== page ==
The next day the British commandos presented McChrystal with a certificate that he hung in his Iraq office. "This recognizes that during the period 0230-0415 . . . while facing hostile fire from enemy forces, LTG Stanley McChrystal was the highest paid rifleman in the United States Army."

McChrystal, however, struggled to make the transition from the tight-knit Special Operations world, where he led through the force of his personality and face-to-face interactions with his troops, to top command in Afghanistan, a job in which he was responsible for leading more than 130,000 U.S. and NATO troops, interacting with NATO allies and working with political leaders in Washington. Such high-level commands demand bureaucratic as well as battlefield acumen.

Soon after he arrived in Afghanistan, the general issued a series of "tactical directives," the most controversial of which put tough limits on the use of airstrikes and constrained night raids on Afghan homes suspected of housing insurgents. The general saw the directives as key to a counterinsurgency strategy that places a high premium on winning the support of the Afghan people by improving governance and protecting them from Taliban attacks.

The new rules, however, drew the ire of frontline troops, who thought they didn't have sufficient latitude to attack the enemy. Despite his almost unparalleled credentials as a warrior, McChrystal had a difficult time convincing his sprawling and skeptical force that the new rules could provide a path to victory.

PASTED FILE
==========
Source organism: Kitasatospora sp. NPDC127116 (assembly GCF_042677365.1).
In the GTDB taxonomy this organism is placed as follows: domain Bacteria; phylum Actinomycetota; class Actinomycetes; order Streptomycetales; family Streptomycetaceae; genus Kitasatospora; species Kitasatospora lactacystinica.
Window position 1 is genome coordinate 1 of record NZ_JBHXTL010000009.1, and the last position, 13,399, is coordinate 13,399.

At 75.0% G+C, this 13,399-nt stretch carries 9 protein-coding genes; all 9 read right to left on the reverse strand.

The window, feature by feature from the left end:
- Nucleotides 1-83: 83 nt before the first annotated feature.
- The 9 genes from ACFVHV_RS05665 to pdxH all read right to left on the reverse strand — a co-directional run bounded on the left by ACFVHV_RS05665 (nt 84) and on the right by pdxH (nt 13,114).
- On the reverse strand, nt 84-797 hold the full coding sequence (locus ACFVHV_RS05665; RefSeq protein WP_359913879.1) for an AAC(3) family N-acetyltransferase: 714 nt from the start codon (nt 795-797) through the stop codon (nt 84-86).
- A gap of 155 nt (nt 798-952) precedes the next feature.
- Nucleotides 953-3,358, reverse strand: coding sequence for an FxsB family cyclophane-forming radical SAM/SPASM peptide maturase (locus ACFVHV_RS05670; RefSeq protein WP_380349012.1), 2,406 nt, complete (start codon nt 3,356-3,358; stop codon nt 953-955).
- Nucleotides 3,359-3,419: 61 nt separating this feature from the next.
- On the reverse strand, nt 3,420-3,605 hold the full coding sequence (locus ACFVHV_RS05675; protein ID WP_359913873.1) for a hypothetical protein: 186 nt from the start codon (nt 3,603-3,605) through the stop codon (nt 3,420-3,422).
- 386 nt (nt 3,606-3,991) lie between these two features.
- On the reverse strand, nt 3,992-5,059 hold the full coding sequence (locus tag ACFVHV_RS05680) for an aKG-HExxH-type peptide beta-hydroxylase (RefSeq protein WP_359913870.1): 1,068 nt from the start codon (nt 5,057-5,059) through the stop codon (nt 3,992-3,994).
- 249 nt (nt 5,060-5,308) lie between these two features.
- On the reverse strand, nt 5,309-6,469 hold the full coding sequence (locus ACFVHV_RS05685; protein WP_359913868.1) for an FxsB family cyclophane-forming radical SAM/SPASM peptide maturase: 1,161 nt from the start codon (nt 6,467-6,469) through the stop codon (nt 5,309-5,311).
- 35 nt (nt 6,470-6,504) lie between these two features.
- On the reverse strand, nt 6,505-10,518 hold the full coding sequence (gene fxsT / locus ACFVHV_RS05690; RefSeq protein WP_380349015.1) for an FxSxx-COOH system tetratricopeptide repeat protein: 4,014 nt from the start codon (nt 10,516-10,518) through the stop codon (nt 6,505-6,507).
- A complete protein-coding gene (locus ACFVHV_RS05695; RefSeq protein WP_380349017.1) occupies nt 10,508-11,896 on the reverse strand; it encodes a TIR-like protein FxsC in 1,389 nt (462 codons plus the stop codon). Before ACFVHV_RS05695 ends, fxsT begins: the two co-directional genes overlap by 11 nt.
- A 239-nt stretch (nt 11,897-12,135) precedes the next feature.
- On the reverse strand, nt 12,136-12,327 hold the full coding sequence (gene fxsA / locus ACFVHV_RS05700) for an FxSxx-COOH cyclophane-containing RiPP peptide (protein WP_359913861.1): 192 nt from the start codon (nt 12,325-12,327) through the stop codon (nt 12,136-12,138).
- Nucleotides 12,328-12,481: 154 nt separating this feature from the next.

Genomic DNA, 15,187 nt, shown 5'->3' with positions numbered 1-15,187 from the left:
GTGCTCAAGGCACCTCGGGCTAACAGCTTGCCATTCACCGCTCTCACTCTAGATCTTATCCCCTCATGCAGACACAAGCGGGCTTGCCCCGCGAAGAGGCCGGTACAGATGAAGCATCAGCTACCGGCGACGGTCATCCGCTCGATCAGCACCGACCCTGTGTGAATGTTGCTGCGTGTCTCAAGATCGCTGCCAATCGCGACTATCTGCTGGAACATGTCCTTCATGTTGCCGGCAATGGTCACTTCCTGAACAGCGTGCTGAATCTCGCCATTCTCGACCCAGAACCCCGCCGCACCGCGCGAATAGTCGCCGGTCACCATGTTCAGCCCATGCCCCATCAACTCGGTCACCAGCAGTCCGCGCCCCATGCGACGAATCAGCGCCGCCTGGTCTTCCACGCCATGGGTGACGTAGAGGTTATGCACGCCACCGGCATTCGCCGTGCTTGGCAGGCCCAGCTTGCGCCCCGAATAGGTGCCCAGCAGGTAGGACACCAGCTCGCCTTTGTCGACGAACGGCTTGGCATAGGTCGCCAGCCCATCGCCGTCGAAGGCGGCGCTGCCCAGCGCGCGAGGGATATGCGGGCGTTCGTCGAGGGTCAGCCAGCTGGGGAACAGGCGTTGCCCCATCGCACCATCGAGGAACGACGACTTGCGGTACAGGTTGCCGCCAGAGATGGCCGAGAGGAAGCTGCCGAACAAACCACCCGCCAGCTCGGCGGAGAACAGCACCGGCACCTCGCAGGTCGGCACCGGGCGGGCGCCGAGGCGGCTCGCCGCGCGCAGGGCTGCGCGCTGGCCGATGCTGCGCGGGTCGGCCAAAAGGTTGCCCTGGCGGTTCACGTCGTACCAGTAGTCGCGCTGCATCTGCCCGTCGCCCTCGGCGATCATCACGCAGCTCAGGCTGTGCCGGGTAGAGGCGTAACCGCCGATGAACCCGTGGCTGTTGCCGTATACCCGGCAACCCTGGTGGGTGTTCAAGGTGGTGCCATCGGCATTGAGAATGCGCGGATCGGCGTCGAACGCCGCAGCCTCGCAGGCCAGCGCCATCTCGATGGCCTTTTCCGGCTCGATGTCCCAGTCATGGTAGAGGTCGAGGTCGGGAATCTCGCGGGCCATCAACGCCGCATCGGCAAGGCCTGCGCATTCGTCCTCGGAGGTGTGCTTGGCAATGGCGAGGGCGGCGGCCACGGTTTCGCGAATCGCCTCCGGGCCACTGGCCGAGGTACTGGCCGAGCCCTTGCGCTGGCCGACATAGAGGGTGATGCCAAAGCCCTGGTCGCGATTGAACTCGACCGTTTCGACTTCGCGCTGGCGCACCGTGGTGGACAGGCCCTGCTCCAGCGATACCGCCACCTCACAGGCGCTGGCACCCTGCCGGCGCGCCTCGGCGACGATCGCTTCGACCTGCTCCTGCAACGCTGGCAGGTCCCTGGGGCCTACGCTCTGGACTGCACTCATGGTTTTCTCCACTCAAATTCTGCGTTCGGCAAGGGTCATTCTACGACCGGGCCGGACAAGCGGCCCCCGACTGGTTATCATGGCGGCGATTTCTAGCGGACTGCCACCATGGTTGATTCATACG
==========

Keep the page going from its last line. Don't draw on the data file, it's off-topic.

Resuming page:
"In many ways, he had a tougher job than Petraeus did in Iraq, which was an American operation," said Andrew Exum, a former Army Ranger and adviser to the general's command. "McChrystal not only had to change the organizational culture of the U.S. military but the culture of several other nations' militaries. Petraeus didn't have that in Iraq."

Before taking over in Afghanistan, McChrystal had to fend off allegations that he played a role in the Army's mishandling of the death of Ranger Cpl. Pat Tillman, a former pro football star who was killed by friendly fire in Afghanistan. He also faced criticism for his oversight of detention facilities where prisoner abuse occurred.

McChrystal's immediate staff officers, many of whom came from the world of Special Operations, routinely spoke of him as someone who was accessible, warm and open to new ideas. Unlike Petraeus, who often maintained an emotional distance from even his most loyal staff members, McChrystal was often described by his inner circle as both boss and brother in arms. At times the general's openness, especially with the news media, got him in trouble. Even his allies in the Pentagon worried that McChrystal too often was naive about how his blunt remarks would echo in Washington and European capitals.

"What I really respected was his intellectual courage," said one military official who worked with the general in Kabul. "He was open to a lot of inputs from a lot of areas and had a real ability to connect with people."